6) correlation is not causation

            7) Gays react differently to sexual stimulus. This is news?

            8) Fruit fly behavior can be altered if you screw with their genes in ways that nature cannot replicate. Not relevant.

            9) Gays react differently to sexual stimulus. This is news?

            10) Gay women act like men. This is news? It certainly is not proof of genetic transmission.

            11) This is actually proof that the academic community will not allow studies that go against the politically correct, left wing nature of academia.

            12) correlation is not causation. Could be attributed to lifestyle. Could be the reverse that physiologic condition alters behavior.

            13) More idiotic fruit fly experiments. Flys are not people. Genetic manipulation in the lab is not equivalent to genetic inheritance and the rearrangement of genes in reproduction.

            14) Same study as above.See 11

            15) I don’t trust anyone when it is about self reporting penis size.

            16) correlation is not causation. No evidence of genetic link.

            17) correlation is not causation. No evidence of genetic link.

            18) correlation is not causation. No evidence of genetic link. You still are dealing with the fact that twins are raised even more similarly than non twin siblings. It is not surprising therefore that they end up the same.

            19) correlation is not causation. No evidence of genetic link. In fact brain development is highly influenced by environmental and experiential factors. The idea that the brains of gay people and straight people are different is not news. However, I would also say that the brains of Down’s Syndrome people and normal people are different too. Or was that not your point?

          • jim_m

            Yes correlation is not causation. There is a .992 correlation between US spending on science, space and technology and suicides by hanging , strangulation and suffocation. http://i.imgur.com/xqOt9mP.png

            By your definition if we need a Mars mission we just need to ramp up the suicide rate.

          • jim_m

            Here’s one for you Mr Genius: New passenger car sales is inversely correlated with suicides by handgun http://www.tylervigen.com/correlation_project/correlation_images/new-passenger-car-sales-us_suicides-by-handgun.png

            But new car sales are directly correlated to consumption of beef. http://www.tylervigen.com/correlation_project/correlation_images/per-capita-consumption-of-beef-us_new-passenger-car-sales-us.png

            So according to you, in order to reduce suicides by handgun we should eat more beef.

    • LiberalNightmare

      The big difference is that the first black football player had to be pretty damn good, whereas the latest black football player only had to be gay.

      • Paul Hooson

        No team is going to pay a player millions on a draft contract because of their sexuality. His skills as a football player put him on the team, where he was not passed over because of sexuality.

        • jim_m

          Contracts in the NFL are not guaranteed as they are in other leagues. If Sam does not make the team he gets nothing.

          • Paul Hooson

            But, he was drafted because of his skills, right?

          • LiberalNightmare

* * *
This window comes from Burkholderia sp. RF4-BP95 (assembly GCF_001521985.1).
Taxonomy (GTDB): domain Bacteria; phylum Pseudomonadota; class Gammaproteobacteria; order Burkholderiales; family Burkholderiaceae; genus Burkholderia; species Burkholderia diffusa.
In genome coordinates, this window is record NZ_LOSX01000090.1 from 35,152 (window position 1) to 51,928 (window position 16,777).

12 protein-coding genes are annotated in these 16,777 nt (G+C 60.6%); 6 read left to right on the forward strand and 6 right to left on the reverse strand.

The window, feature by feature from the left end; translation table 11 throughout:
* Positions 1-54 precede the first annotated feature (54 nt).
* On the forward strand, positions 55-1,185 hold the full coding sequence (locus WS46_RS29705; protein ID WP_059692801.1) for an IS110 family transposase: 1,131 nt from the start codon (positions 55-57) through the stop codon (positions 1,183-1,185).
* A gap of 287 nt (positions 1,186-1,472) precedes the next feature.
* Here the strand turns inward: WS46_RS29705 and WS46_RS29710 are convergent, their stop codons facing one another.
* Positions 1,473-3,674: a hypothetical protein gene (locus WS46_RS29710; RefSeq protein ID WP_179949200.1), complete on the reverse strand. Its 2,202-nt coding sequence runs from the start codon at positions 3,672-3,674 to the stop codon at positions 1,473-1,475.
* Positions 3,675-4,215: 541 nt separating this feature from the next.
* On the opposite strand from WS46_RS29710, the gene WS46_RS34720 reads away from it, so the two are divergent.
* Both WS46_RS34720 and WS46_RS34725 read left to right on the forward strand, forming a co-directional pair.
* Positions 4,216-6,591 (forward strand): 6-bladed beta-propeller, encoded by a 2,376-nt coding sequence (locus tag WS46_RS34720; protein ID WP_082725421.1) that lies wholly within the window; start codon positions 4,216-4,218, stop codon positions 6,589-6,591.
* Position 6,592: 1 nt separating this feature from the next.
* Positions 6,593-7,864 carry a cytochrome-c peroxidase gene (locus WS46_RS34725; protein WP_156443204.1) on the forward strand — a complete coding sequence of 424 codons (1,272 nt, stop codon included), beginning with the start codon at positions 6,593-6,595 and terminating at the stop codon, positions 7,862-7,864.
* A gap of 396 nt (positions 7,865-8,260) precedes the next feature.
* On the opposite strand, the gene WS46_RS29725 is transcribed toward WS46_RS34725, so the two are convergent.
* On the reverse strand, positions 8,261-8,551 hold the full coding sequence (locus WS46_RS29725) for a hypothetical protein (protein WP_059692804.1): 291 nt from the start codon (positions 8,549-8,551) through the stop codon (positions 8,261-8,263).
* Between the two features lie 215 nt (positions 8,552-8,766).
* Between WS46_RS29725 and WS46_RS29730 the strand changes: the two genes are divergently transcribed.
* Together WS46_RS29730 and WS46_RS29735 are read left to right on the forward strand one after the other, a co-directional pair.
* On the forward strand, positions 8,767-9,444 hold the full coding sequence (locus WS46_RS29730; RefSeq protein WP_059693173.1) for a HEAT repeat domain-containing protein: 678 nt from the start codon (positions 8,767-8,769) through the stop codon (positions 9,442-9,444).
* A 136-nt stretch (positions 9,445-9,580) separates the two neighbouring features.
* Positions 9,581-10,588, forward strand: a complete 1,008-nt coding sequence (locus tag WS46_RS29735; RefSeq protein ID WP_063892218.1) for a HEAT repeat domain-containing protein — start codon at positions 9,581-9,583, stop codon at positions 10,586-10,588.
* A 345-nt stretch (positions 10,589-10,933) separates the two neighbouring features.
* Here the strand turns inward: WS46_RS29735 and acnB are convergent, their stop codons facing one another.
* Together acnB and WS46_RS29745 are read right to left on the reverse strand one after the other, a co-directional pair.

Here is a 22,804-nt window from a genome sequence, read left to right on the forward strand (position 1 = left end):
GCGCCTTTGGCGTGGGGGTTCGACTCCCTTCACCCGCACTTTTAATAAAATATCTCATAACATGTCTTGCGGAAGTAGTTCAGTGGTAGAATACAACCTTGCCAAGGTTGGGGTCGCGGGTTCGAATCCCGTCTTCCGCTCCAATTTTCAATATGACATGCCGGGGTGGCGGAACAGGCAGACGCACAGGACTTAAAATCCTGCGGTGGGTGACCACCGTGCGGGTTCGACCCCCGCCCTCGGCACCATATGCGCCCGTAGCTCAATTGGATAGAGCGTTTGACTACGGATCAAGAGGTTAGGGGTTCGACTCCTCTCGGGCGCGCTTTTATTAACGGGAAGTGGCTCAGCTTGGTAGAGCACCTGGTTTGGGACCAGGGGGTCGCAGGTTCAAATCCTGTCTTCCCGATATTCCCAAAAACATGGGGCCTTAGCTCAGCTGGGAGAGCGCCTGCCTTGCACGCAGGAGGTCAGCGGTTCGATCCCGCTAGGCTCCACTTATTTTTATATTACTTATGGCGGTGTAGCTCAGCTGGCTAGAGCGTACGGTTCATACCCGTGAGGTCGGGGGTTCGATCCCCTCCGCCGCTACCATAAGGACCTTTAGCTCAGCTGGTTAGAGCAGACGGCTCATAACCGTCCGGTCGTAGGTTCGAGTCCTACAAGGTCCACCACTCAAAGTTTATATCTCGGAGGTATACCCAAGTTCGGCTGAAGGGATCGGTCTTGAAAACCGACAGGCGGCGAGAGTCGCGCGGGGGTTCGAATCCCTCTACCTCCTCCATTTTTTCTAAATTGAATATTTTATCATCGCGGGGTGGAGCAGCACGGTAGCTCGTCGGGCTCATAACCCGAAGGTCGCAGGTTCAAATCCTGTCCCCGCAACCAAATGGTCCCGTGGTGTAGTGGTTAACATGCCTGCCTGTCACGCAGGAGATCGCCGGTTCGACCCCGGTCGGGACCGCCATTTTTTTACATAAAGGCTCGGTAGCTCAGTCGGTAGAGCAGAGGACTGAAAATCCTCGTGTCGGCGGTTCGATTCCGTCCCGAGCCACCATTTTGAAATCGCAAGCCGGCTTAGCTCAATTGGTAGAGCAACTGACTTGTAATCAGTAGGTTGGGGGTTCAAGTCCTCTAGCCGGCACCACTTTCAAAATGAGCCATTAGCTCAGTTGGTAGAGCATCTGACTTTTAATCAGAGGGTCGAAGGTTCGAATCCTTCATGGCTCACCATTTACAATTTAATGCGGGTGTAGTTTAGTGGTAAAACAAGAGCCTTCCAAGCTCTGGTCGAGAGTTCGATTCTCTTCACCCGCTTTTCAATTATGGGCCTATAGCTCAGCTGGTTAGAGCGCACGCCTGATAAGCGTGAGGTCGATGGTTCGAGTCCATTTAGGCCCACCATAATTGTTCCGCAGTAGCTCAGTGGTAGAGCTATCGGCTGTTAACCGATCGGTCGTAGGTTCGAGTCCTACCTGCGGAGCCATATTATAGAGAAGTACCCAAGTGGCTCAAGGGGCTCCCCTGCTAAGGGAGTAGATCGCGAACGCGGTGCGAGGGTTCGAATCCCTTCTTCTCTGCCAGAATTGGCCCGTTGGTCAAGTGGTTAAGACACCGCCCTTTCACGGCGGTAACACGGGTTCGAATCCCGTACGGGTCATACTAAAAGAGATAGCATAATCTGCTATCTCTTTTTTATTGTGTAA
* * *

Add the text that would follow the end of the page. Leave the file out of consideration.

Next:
That is the question.

  • Brucehenry

    Poor poor picked upon white straight males. We have such a tough time.

    • LiberalNightmare

      Your concern for us is touching.

  • LiberalNightmare

    We all know what Tebow did in the end zone, I dont even want to think what Sam does in the end zone.

    • JWH

      He’s a defensive player … so he’ll see the endzone less often than the collective Cleveland Browns.

      • LiberalNightmare

        I’ll bet that he sees a lot of endzones.

        • Brucehenry

          I get it buttsechs hur hur.

          • jim_m

            Hey, you’re all about the butthurt.

          • LiberalNightmare

            ill bet you do.

  • jim_m

    Prior to his coming out most NFL teams had Sam pegged as an undrafted free agent. That he was drafted at all can be more likely put down to the fact that the NFL wanted to make sure that no one could be claiming that they totally snubbed him because he is gay. I would beg that Goodell put a lot of pressure on teams in the 7th round to draft him.

    The question comes now as to whether or not the Rams will be allowed to fairly evaluate him or if they will be forced to keep him regardless of his ability in order to demonstrate the tolerance and diversity in the NFL.

    • Brucehenry

      You sound like Limbaugh back in the day talking about McNabb.

      • jim_m

        Ass. I pointed out what they were saying on ESPN during the draft.

        I simply question whether or not the NFL, having dealt with ugly racial issues over the last season with the Dolphins, is not going to pressure the Rams to keep him. Clearly, they are not going to tolerate any criticism of Sam. They have already signaled that they will penalize anyone saying anything critical of him.

        Ignorant bullshit like what you just spouted is exactly the problem. As soon as anyone suggests that there is any sort of favoritism (despite my pointing out that he was selected above the consensus of the scouts), they are going to be accused of all sorts of bigotry. You just confirmed my suspicion that Sam will be kept on no matter what because his being gay makes it impossible to release him without being accused of some sort of discrimination.

        • jim_m